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Study Points to Increased Risk of Dangerous Blood Clots in COVID-19 Patients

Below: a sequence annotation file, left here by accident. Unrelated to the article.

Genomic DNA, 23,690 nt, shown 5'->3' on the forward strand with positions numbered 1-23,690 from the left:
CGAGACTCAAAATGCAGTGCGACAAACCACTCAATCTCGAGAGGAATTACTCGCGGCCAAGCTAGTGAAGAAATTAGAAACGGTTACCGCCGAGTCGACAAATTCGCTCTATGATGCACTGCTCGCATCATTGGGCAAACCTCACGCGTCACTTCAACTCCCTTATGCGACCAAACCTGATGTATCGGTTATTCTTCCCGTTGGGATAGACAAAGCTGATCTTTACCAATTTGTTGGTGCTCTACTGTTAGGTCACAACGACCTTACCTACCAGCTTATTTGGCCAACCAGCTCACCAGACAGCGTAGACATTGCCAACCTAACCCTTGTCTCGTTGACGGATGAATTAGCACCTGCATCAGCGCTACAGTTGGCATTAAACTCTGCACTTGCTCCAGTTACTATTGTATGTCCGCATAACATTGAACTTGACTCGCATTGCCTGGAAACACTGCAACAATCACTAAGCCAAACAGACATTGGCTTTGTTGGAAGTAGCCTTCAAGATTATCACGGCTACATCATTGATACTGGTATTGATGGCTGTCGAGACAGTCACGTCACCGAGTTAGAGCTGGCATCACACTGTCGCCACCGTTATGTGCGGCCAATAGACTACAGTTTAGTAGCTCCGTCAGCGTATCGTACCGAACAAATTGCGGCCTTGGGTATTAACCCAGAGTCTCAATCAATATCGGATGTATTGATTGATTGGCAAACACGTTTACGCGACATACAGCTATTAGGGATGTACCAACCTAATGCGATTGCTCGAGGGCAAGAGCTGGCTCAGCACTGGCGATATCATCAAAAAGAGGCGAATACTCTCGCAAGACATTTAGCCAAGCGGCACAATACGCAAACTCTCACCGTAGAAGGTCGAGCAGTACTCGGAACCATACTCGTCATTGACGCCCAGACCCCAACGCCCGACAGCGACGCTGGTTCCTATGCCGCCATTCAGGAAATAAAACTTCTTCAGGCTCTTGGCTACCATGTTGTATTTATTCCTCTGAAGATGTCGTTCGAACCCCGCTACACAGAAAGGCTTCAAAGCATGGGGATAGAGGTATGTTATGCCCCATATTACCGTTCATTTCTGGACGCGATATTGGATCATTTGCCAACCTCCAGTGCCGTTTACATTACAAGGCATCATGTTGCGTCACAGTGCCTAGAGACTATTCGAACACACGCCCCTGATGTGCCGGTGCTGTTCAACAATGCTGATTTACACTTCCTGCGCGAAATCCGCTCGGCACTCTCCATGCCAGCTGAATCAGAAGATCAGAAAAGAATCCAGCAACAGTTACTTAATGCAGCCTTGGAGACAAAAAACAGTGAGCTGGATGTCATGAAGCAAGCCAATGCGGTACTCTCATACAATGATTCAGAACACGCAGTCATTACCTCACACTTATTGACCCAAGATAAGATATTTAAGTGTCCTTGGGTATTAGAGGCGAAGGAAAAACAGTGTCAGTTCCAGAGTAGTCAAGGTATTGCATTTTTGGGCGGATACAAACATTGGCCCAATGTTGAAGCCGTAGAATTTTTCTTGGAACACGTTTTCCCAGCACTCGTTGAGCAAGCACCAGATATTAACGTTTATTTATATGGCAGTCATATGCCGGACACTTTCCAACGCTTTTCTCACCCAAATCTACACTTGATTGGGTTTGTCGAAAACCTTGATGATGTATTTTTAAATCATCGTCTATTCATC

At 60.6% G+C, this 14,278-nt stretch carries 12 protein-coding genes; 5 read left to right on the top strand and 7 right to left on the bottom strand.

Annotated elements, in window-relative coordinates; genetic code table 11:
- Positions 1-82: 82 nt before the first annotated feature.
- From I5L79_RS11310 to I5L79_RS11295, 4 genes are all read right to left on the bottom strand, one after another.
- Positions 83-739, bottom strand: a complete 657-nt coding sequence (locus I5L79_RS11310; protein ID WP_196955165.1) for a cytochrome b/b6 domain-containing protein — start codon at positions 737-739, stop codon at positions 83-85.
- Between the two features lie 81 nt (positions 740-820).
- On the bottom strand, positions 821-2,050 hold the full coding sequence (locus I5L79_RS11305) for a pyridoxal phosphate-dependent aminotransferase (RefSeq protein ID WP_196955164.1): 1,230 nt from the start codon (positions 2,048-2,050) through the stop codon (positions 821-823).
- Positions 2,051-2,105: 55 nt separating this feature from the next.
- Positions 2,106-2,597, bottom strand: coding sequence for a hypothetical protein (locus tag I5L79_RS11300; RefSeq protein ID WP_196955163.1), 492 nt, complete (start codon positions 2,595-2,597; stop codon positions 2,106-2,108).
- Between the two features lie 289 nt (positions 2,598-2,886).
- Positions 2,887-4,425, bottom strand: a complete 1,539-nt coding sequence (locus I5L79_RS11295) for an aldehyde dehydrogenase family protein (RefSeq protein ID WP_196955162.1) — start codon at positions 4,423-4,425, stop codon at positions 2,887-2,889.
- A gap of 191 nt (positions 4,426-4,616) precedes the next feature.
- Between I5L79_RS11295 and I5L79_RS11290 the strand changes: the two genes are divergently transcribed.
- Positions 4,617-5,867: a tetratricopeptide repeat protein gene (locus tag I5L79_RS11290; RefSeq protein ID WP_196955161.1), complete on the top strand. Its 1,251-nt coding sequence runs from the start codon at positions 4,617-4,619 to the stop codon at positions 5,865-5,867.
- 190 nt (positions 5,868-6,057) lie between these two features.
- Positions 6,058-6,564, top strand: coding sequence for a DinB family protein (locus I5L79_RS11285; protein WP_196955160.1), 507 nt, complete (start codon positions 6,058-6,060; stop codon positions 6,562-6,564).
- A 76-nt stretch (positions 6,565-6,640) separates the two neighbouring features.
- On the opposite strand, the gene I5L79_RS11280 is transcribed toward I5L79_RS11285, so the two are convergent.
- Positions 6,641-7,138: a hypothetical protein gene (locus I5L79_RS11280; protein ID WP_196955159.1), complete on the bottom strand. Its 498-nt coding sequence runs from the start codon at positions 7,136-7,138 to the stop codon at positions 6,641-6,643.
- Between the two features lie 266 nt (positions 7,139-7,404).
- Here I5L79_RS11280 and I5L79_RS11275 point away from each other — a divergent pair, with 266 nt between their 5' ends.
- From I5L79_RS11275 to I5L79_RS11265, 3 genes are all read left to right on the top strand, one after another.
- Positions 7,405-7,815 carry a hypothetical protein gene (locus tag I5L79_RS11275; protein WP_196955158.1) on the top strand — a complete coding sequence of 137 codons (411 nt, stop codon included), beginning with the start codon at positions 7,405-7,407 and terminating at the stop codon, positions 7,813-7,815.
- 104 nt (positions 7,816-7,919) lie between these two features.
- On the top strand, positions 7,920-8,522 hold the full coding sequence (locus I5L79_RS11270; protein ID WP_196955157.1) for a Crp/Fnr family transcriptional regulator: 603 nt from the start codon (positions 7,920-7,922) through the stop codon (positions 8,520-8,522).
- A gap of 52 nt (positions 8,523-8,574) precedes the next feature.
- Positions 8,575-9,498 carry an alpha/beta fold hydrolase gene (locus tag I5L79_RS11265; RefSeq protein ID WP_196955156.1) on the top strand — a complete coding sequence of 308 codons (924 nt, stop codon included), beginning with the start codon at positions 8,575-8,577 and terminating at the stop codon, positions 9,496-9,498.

An analysis of clinical and genetic risk factors associated with venous thromboembolism (VTE) in ambulatory COVID-19 patients is published in JAMA Internal Medicine this week, revealing that even mild disease substantially increases the risk of incident VTE. While VTE has been linked to severe COVID-19, the association between these blood clots and milder COVID-19 remains controversial. To investigate, a team led by University of Oxford scientists performed a retrospective cohort study of 18,818 COVID-19 outpatients and 93,179 propensity score-matched noninfected individuals. The researchers find SARS-CoV-2 infection in this patient population was associated with an increased risk of VTE in 30 days, although this risk was substantially attenuated among those who were fully vaccinated. Additional factors increasing VTE risk included older age, male sex, obesity, and factor V Leiden thrombophilia. The findings, the study's authors write, "may reinforce the need for vaccination, inform VTE risk stratification, and call for targeted VTE prophylaxis strategies for unvaccinated outpatients with COVID-19."